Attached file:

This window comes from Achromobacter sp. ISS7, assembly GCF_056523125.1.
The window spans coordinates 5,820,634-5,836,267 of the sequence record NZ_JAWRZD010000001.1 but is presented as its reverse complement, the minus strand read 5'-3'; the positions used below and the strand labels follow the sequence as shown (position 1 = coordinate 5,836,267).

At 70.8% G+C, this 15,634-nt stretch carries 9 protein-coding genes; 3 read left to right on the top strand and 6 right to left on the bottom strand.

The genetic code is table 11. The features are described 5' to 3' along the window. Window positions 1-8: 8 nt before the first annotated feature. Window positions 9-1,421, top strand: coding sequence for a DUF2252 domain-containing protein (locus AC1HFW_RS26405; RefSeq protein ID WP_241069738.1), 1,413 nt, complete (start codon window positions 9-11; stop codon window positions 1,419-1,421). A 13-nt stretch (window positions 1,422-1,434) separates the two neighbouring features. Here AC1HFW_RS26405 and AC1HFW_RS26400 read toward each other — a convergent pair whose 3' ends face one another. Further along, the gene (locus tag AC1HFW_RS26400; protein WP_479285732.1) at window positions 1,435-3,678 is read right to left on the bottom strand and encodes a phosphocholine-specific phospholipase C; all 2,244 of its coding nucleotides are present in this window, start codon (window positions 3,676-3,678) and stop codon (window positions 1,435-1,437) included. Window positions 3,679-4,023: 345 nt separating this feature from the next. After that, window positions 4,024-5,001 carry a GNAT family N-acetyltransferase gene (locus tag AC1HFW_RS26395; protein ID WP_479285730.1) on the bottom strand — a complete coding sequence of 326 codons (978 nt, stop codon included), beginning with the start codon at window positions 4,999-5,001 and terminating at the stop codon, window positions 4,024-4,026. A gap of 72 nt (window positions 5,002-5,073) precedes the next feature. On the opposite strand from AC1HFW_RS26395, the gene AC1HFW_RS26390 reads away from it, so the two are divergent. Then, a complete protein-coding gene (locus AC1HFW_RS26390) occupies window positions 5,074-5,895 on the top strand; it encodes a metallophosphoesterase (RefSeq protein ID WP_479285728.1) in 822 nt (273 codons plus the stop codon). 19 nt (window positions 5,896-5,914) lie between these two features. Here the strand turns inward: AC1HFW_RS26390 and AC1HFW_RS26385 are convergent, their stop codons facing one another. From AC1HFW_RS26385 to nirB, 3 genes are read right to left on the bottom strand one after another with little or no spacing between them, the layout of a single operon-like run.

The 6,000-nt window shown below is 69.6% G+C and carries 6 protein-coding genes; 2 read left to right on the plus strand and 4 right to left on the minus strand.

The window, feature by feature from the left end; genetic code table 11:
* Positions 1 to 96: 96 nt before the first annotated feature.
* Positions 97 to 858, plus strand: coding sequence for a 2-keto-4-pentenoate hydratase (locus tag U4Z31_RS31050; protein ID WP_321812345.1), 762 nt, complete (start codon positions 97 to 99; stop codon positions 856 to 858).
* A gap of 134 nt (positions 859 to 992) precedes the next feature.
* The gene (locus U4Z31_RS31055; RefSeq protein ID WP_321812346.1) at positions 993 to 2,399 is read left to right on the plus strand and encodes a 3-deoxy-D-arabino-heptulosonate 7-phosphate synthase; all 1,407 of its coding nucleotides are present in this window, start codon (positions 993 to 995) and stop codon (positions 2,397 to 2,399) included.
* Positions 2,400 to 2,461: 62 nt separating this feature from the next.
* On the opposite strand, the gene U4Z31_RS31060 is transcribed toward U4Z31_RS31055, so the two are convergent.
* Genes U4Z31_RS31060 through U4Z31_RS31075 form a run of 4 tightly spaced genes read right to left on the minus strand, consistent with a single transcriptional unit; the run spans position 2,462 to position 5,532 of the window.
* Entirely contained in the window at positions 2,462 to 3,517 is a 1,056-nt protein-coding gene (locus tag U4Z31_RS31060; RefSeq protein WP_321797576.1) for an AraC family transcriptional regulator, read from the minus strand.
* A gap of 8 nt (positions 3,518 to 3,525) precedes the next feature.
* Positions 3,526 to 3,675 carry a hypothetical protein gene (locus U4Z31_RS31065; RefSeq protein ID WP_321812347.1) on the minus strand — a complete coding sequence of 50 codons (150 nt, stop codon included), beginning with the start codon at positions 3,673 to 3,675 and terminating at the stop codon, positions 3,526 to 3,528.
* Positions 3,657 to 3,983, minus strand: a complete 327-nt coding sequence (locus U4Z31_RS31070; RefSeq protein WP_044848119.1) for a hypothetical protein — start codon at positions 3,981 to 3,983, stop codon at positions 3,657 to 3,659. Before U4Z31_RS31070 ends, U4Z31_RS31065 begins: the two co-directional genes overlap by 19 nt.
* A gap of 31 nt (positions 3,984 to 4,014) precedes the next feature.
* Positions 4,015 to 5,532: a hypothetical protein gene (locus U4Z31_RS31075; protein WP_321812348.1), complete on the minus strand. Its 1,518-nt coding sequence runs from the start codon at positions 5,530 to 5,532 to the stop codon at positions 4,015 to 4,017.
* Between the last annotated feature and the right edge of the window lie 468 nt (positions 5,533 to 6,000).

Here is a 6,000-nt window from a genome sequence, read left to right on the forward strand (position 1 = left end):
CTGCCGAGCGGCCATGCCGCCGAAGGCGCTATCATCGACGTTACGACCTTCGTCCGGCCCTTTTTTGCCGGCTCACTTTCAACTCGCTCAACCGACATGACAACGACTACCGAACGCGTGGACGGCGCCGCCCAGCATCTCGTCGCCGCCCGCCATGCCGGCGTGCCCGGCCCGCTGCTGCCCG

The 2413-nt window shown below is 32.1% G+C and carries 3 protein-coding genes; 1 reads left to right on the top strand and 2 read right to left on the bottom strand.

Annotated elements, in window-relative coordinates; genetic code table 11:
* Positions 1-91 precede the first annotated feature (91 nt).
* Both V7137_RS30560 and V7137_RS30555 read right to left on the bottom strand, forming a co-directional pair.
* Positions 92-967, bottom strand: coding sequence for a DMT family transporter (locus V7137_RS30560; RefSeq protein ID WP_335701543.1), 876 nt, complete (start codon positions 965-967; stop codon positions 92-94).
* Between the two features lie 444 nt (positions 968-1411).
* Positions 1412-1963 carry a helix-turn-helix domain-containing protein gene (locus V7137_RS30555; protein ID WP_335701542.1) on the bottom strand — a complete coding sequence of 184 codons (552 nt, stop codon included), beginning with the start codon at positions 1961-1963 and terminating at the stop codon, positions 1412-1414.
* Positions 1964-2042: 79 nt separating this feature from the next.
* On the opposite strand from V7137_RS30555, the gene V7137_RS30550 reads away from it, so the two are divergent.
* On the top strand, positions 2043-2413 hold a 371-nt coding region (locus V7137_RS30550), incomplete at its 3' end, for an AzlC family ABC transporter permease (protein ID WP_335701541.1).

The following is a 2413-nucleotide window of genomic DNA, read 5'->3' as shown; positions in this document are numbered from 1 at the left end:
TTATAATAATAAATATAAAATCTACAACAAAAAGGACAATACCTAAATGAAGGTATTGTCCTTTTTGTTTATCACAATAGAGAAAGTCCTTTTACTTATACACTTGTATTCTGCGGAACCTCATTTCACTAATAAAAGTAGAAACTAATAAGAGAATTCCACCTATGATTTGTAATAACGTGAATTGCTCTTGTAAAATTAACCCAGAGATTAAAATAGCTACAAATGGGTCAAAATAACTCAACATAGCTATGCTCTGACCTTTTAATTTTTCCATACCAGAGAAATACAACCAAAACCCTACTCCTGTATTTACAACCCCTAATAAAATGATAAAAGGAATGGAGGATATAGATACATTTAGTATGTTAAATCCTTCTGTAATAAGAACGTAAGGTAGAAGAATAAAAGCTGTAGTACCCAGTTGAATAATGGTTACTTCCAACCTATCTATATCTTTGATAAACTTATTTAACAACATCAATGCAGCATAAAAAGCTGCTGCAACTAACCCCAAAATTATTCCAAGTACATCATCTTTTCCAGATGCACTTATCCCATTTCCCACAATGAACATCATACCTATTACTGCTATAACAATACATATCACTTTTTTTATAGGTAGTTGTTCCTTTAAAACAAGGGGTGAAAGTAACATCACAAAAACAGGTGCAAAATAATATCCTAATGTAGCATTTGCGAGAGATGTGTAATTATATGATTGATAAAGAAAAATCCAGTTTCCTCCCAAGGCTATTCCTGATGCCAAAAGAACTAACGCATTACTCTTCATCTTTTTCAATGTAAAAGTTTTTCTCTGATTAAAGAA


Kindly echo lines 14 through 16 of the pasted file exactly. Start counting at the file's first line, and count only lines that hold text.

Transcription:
* Entirely contained in the window at positions 2,462 to 3,517 is a 1,056-nt protein-coding gene (locus tag U4Z31_RS31060; RefSeq protein WP_321797576.1) for an AraC family transcriptional regulator, read from the minus strand.
* A gap of 8 nt (positions 3,518 to 3,525) precedes the next feature.
* Positions 3,526 to 3,675 carry a hypothetical protein gene (locus U4Z31_RS31065; RefSeq protein ID WP_321812347.1) on the minus strand — a complete coding sequence of 50 codons (150 nt, stop codon included), beginning with the start codon at positions 3,673 to 3,675 and terminating at the stop codon, positions 3,526 to 3,528.